Power of Conscience leaders tell potential supporters: “Follow me. I know what’s right. I will be just. I will be fair. I will be responsible.” They argue: “Come along and fight the good fight. Do what is right. Justice will prevail. Don’t argue. I know the right path to take.”
The insistence that they know what is right can get these leaders into trouble with supporters. This scene in Invictus, illustrates Power of Conscience leadership philosophy very succinctly.
As in Invictus, Power of Conscience characters tend to personalize their work, making their mission to improve the world an inseparable part of their own identity. In life, Mandela has said: “The struggle IS my life.”
An unwillingness to compromise on moral ground is the hallmark of these leaders. In life, Mandela never compromised his principles to avoid punishment. He refused several opportunities to get out of jail, which required him to recant or renounce one of his stands on justice or equal rights.
The best Power of Conscience leaders are “servant leaders” who have the humility to serve the greater good of others. Power of Conscience leaders teach their followers to lead by example and to be of service themselves. This is illustrated in a wonderful scene with Matt Damon, playing Springboks captain Francois Pienaar, where the two men talk of leading by example. Mandela poses the essential Power of Conscience question, “How do you inspire a people to be better than they think they are?”
Improving themselves, others and the world at large is of paramount importance to Power of Conscience characters. They are disciplined, principled and challenge others to take the moral high-ground. In life, Mandela has said, “The time is always ripe to do right.”
Power of Conscience character lead by getting out in front the crowd, taking a strong principled stand (often against popular opinion) and speaking out against whatever they view as wrong, unjust, unfair or corrupt. They understand and are willing to pay the price for acting on their beliefs.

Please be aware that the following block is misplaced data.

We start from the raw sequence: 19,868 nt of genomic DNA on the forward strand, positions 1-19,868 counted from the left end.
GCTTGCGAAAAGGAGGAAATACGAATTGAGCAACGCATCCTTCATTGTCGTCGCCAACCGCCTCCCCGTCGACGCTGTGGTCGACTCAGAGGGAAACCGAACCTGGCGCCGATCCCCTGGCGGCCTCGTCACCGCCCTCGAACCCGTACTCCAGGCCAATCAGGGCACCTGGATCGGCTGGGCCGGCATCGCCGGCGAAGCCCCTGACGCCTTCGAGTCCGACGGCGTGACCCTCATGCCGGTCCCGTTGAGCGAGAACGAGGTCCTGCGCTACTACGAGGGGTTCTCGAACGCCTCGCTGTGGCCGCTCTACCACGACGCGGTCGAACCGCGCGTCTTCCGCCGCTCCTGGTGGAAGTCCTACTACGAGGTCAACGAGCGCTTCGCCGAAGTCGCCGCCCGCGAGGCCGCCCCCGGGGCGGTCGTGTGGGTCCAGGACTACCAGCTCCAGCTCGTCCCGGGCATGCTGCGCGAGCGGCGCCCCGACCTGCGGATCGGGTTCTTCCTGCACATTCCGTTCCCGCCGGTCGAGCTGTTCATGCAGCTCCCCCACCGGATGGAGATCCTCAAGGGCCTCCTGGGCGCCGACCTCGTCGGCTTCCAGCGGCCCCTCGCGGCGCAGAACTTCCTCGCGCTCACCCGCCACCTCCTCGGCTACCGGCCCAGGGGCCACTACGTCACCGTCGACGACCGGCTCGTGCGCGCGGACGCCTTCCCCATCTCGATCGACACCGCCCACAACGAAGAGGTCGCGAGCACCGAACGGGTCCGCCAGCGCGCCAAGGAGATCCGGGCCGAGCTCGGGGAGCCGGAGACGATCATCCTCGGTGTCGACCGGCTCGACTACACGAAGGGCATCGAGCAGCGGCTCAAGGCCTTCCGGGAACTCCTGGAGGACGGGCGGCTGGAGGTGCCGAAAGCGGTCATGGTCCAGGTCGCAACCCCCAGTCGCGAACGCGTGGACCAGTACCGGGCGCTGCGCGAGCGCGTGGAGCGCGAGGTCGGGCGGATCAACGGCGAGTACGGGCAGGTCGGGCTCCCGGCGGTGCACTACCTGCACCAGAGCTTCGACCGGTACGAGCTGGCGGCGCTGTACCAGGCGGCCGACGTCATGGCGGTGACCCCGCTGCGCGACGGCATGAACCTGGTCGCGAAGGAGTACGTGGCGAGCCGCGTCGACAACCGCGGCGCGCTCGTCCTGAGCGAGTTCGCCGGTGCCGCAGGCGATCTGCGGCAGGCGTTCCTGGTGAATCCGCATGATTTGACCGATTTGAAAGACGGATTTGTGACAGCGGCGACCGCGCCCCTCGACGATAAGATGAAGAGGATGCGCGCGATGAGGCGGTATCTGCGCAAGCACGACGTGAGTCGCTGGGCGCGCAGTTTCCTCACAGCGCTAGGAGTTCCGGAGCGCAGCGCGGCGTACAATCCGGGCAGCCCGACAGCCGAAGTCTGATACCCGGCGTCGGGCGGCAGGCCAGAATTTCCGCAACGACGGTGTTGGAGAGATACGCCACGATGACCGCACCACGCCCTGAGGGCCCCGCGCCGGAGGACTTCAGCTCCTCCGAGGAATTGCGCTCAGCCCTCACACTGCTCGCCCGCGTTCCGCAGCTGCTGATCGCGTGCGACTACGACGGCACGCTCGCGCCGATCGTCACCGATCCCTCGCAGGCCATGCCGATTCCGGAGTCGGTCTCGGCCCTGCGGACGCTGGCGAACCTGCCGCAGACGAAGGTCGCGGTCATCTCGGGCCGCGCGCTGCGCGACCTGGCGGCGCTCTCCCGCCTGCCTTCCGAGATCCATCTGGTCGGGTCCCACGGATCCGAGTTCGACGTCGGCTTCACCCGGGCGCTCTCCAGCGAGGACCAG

I caught up with the Cougar Town premiere online and thought it was absolutely terrible. The best words I have to describe this raunchy and demeaning show are desperate, pathetic and insulting. Courtney Cox’s character asks her son why he doesn’t laugh at her sex-obsessed jokes and he says: “Because they make me sad.” Bingo!
I have nothing against sex-obsessed women who fret about aging and the difficulty of finding love. I am a big fan of Sex and the City. But that show has something that Cougar Town lacks– authentic characters who feel real. Carrie and her crew each has a distinct and very specific take on sex and romance that defines who she is, how she sees the world and what love means to her.
Carrie Bradshaw is a well-defined Power of Idealism character. Throughout the series, she is obsessed with the emotionally unavailable Mr. Big. These characters believe that what is perfect but unavailable or unattainable is infinitely more desirable than what is flawed but possible or achievable. They are always reaching for the unreachable star.
Charlotte York is a Power of Conscience character and the most conservative and uptight member of the ensemble. While the show focuses on sexual liberation, Charlotte is the voice of more traditional values. Perfection to her is what is proper and socially correct.
Samantha Jones is a Power of Will character and views sex as power. She is always the one in control of the sexual power in her relationships. She decides when, where, how much and what kind of sex she will have. She is loud, lusty and unashamed of her passions. She is unapologetic when she decides to move on to new conquests.
Miranda Hobbes is a Power of Ambition character. She is extremely career-minded and has her sights firmly fixed on a prestigious law partnership. She often views sex as a distraction to her work. In one episode she and her lover fight over the fact she wants to schedule sex and refuses to let passion distract her from important work-related obligations.
Each of these women is thoroughly believable and acts consistently with specific attitudes about life and love. I recognize women I know in the characters in Sex and the City.